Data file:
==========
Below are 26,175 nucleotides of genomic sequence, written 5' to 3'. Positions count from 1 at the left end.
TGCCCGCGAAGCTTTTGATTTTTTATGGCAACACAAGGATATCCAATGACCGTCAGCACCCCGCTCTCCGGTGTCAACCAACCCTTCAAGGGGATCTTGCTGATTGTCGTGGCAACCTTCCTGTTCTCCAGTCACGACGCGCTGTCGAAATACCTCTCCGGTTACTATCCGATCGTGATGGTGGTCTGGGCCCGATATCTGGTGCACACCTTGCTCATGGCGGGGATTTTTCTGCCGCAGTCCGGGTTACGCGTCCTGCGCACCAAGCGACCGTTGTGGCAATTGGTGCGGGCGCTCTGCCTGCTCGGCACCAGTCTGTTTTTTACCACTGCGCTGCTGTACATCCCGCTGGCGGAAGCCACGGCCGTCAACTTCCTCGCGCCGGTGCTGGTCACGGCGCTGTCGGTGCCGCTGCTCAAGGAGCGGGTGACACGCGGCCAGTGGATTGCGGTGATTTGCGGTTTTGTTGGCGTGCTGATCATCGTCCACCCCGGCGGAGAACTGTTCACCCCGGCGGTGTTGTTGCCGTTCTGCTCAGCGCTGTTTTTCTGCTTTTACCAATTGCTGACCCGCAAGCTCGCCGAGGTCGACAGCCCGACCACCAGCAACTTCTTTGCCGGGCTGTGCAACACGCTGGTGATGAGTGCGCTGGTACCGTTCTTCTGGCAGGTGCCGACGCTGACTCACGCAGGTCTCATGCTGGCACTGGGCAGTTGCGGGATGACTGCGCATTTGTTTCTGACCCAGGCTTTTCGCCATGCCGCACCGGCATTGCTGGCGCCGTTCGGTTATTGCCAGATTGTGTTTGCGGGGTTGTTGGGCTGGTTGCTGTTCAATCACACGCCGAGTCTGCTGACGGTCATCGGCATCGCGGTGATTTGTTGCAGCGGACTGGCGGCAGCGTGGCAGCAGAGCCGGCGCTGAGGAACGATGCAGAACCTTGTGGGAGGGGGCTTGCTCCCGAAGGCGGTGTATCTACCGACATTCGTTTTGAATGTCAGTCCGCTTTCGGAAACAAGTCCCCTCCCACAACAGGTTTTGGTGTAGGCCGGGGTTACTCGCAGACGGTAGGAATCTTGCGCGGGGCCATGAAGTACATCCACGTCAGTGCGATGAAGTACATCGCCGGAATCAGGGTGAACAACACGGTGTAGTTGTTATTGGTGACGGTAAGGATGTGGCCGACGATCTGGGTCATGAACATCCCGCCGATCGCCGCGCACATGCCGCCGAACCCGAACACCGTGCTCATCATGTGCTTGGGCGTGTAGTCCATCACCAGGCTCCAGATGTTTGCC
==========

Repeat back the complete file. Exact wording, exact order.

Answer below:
Below are 26,175 nucleotides of genomic sequence, written 5' to 3'. Positions count from 1 at the left end.
TGCCCGCGAAGCTTTTGATTTTTTATGGCAACACAAGGATATCCAATGACCGTCAGCACCCCGCTCTCCGGTGTCAACCAACCCTTCAAGGGGATCTTGCTGATTGTCGTGGCAACCTTCCTGTTCTCCAGTCACGACGCGCTGTCGAAATACCTCTCCGGTTACTATCCGATCGTGATGGTGGTCTGGGCCCGATATCTGGTGCACACCTTGCTCATGGCGGGGATTTTTCTGCCGCAGTCCGGGTTACGCGTCCTGCGCACCAAGCGACCGTTGTGGCAATTGGTGCGGGCGCTCTGCCTGCTCGGCACCAGTCTGTTTTTTACCACTGCGCTGCTGTACATCCCGCTGGCGGAAGCCACGGCCGTCAACTTCCTCGCGCCGGTGCTGGTCACGGCGCTGTCGGTGCCGCTGCTCAAGGAGCGGGTGACACGCGGCCAGTGGATTGCGGTGATTTGCGGTTTTGTTGGCGTGCTGATCATCGTCCACCCCGGCGGAGAACTGTTCACCCCGGCGGTGTTGTTGCCGTTCTGCTCAGCGCTGTTTTTCTGCTTTTACCAATTGCTGACCCGCAAGCTCGCCGAGGTCGACAGCCCGACCACCAGCAACTTCTTTGCCGGGCTGTGCAACACGCTGGTGATGAGTGCGCTGGTACCGTTCTTCTGGCAGGTGCCGACGCTGACTCACGCAGGTCTCATGCTGGCACTGGGCAGTTGCGGGATGACTGCGCATTTGTTTCTGACCCAGGCTTTTCGCCATGCCGCACCGGCATTGCTGGCGCCGTTCGGTTATTGCCAGATTGTGTTTGCGGGGTTGTTGGGCTGGTTGCTGTTCAATCACACGCCGAGTCTGCTGACGGTCATCGGCATCGCGGTGATTTGTTGCAGCGGACTGGCGGCAGCGTGGCAGCAGAGCCGGCGCTGAGGAACGATGCAGAACCTTGTGGGAGGGGGCTTGCTCCCGAAGGCGGTGTATCTACCGACATTCGTTTTGAATGTCAGTCCGCTTTCGGAAACAAGTCCCCTCCCACAACAGGTTTTGGTGTAGGCCGGGGTTACTCGCAGACGGTAGGAATCTTGCGCGGGGCCATGAAGTACATCCACGTCAGTGCGATGAAGTACATCGCCGGAATCAGGGTGAACAACACGGTGTAGTTGTTATTGGTGACGGTAAGGATGTGGCCGACGATCTGGGTCATGAACATCCCGCCGATCGCCGCGCACATGCCGCCGAACCCGAACACCGTGCTCATCATGTGCTTGGGCGTGTAGTCCATCACCAGGCTCCAGATGTTTGCC